It was April 1780. The American Revolution was going into its fifth year, and as yet, the end could not be seen. Many of the local men had served in Monongalia County’s various militia companies, most spending their enlistments patrolling the woods for signs of Indian activity, while a few went east of the Allegheny Mountains to fight the British as members of the Continental army.
For most residents, the return of spring meant that it was time to begin planting the small fields they had worked to carve out of the forest and start another year of farming in the hopes of harvesting enough for their own subsistence with perhaps a little left over to sell across the mountains in the Shenandoah Valley. However, spring also meant the return of another more deadly kind of activity: Indian raids.
Attacks on farms and settlements were an unpleasant fact of life on the Virginia frontier, and that was why Prickett’s Fort had been built. Erected in the summer of 1774, the fort was one of many such structures built for the protection of local settlers. Named for the family on whose land it stood, the fort was located on a small hill above the confluence of Prickett’s Creek with the Monongahela. Typically, when militia scouts sighted signs of an Indian raiding party in the vicinity or when raids became either numerous or persistent in nature, settlers would arrive to “fort up” until the danger subsided. However, on this particular April day, while the network of trails leading to the fort saw many local families heading toward it, they were not seeking shelter from Indian attacks. Rather, they were making the trek via horse, mule or on foot for a much more pleasant reason. There was to be a wedding at the fort, providing a much-needed cause for celebration and merrymaking after a long, hard winter.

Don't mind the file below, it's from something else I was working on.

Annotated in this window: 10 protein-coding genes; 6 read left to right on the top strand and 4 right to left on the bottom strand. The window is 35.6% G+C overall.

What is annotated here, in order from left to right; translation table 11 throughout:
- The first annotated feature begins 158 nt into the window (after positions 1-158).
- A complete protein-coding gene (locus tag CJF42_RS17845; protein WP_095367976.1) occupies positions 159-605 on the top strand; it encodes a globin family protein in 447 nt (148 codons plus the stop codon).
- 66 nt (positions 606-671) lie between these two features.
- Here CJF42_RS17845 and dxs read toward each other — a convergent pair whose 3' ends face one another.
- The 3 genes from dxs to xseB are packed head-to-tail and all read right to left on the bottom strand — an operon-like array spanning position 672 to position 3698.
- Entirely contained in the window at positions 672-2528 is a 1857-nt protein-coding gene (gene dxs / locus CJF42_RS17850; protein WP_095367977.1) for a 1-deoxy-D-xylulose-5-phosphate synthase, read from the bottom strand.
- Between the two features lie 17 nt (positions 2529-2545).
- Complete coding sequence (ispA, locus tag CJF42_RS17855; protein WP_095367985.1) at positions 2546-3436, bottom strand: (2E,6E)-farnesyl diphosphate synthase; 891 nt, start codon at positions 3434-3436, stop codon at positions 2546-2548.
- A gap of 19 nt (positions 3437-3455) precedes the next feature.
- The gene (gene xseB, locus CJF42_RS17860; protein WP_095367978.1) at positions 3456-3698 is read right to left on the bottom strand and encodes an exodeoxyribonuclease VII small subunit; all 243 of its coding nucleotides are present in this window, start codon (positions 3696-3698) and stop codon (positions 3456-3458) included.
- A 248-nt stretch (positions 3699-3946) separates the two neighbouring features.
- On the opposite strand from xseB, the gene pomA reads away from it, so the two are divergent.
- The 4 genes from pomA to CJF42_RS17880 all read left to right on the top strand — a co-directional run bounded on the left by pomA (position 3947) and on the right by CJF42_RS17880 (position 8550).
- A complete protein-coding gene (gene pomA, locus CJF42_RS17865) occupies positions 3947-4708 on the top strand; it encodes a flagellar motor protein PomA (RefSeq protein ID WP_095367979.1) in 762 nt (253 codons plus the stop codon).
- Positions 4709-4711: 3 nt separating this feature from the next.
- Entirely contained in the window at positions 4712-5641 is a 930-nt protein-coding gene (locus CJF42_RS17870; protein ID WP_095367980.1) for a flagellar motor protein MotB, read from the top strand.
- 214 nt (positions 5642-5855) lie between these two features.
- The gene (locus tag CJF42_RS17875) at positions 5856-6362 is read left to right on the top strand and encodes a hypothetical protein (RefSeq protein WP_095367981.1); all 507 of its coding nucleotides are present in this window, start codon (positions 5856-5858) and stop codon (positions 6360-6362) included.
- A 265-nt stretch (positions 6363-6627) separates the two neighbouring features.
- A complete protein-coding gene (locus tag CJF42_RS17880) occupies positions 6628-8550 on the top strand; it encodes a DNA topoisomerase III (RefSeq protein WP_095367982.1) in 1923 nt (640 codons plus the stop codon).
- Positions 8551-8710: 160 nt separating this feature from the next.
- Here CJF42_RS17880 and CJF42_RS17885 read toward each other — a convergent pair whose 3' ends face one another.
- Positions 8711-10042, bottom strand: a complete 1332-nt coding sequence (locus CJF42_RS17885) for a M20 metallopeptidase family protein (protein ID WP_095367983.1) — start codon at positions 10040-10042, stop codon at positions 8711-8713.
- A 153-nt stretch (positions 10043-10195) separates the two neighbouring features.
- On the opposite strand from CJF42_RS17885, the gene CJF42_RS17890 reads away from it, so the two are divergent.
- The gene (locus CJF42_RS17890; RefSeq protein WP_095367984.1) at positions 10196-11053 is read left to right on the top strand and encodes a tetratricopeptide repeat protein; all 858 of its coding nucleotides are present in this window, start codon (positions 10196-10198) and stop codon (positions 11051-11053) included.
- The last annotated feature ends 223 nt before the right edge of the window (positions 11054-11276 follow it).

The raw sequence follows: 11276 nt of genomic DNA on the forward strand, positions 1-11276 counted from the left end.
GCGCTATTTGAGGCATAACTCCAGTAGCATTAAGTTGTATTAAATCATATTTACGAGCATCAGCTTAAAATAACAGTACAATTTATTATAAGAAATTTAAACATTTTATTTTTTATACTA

Modern re-creation of the site where Phebe and Thomas Cunningham were married in 1780: Prickett’s Fort at Prickett’s Fort State Park, West Virginia.
Photo by the author
The couple being married was twenty-four-year-old Thomas Cunningham and his bride, nineteen-year-old Phebe Tucker.
Phebe was born in England in 1761 to John Tucker and his wife, Jane Allen Tucker. Her parents were Scots, and her father was born about 1735, while her mother was born around 1740. Beyond that, little is known about her family history. The Tuckers left England for the colonies in 1774, just before the onset of the war for American independence, and family history documents indicate they traveled directly to the frontier of the upper Monongahela Valley. Phebe, who was later remembered by her granddaughter Leah as being “a tiny women and always very charming,” is described as having been a truly lovely young woman with dark red hair, blue-green eyes and a flawless, pale complexion.